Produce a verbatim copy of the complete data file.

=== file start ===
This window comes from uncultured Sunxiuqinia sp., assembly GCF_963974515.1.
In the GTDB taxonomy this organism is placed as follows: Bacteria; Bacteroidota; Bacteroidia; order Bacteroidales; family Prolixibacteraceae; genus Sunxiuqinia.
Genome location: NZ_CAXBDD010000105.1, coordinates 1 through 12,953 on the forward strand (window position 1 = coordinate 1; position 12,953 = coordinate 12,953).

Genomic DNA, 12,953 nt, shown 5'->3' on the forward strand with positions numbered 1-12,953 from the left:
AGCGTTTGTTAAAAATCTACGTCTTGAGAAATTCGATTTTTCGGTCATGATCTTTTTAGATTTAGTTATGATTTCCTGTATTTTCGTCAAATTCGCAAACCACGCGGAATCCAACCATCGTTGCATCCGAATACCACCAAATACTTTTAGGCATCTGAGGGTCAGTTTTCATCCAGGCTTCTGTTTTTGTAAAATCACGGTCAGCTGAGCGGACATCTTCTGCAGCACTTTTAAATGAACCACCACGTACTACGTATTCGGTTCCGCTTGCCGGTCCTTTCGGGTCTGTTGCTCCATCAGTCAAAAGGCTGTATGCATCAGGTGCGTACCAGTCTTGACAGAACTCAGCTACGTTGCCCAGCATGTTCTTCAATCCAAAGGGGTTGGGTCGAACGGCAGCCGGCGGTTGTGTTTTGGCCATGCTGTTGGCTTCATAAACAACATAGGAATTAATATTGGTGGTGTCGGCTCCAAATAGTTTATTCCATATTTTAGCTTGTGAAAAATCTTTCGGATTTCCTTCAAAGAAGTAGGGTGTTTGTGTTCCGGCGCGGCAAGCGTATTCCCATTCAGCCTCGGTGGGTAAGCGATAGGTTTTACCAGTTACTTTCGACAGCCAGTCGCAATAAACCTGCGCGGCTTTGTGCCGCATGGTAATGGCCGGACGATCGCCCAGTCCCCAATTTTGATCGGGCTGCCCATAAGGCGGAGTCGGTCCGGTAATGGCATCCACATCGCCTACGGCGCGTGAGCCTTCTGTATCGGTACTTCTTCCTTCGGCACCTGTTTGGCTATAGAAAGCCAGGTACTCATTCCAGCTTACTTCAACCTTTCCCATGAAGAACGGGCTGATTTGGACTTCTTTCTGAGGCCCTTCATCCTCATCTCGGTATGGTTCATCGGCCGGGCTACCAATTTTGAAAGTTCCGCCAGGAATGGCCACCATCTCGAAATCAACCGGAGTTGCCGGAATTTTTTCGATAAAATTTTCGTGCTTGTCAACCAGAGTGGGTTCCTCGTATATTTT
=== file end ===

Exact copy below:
This window comes from uncultured Sunxiuqinia sp., assembly GCF_963974515.1.
In the GTDB taxonomy this organism is placed as follows: Bacteria; Bacteroidota; Bacteroidia; order Bacteroidales; family Prolixibacteraceae; genus Sunxiuqinia.
Genome location: NZ_CAXBDD010000105.1, coordinates 1 through 12,953 on the forward strand (window position 1 = coordinate 1; position 12,953 = coordinate 12,953).

Genomic DNA, 12,953 nt, shown 5'->3' on the forward strand with positions numbered 1-12,953 from the left:
AGCGTTTGTTAAAAATCTACGTCTTGAGAAATTCGATTTTTCGGTCATGATCTTTTTAGATTTAGTTATGATTTCCTGTATTTTCGTCAAATTCGCAAACCACGCGGAATCCAACCATCGTTGCATCCGAATACCACCAAATACTTTTAGGCATCTGAGGGTCAGTTTTCATCCAGGCTTCTGTTTTTGTAAAATCACGGTCAGCTGAGCGGACATCTTCTGCAGCACTTTTAAATGAACCACCACGTACTACGTATTCGGTTCCGCTTGCCGGTCCTTTCGGGTCTGTTGCTCCATCAGTCAAAAGGCTGTATGCATCAGGTGCGTACCAGTCTTGACAGAACTCAGCTACGTTGCCCAGCATGTTCTTCAATCCAAAGGGGTTGGGTCGAACGGCAGCCGGCGGTTGTGTTTTGGCCATGCTGTTGGCTTCATAAACAACATAGGAATTAATATTGGTGGTGTCGGCTCCAAATAGTTTATTCCATATTTTAGCTTGTGAAAAATCTTTCGGATTTCCTTCAAAGAAGTAGGGTGTTTGTGTTCCGGCGCGGCAAGCGTATTCCCATTCAGCCTCGGTGGGTAAGCGATAGGTTTTACCAGTTACTTTCGACAGCCAGTCGCAATAAACCTGCGCGGCTTTGTGCCGCATGGTAATGGCCGGACGATCGCCCAGTCCCCAATTTTGATCGGGCTGCCCATAAGGCGGAGTCGGTCCGGTAATGGCATCCACATCGCCTACGGCGCGTGAGCCTTCTGTATCGGTACTTCTTCCTTCGGCACCTGTTTGGCTATAGAAAGCCAGGTACTCATTCCAGCTTACTTCAACCTTTCCCATGAAGAACGGGCTGATTTGGACTTCTTTCTGAGGCCCTTCATCCTCATCTCGGTATGGTTCATCGGCCGGGCTACCAATTTTGAAAGTTCCGCCAGGAATGGCCACCATCTCGAAATCAACCGGAGTTGCCGGAATTTTTTCGATAAAATTTTCGTGCTTGTCAACCAGAGTGGGTTCCTCGTATATTTT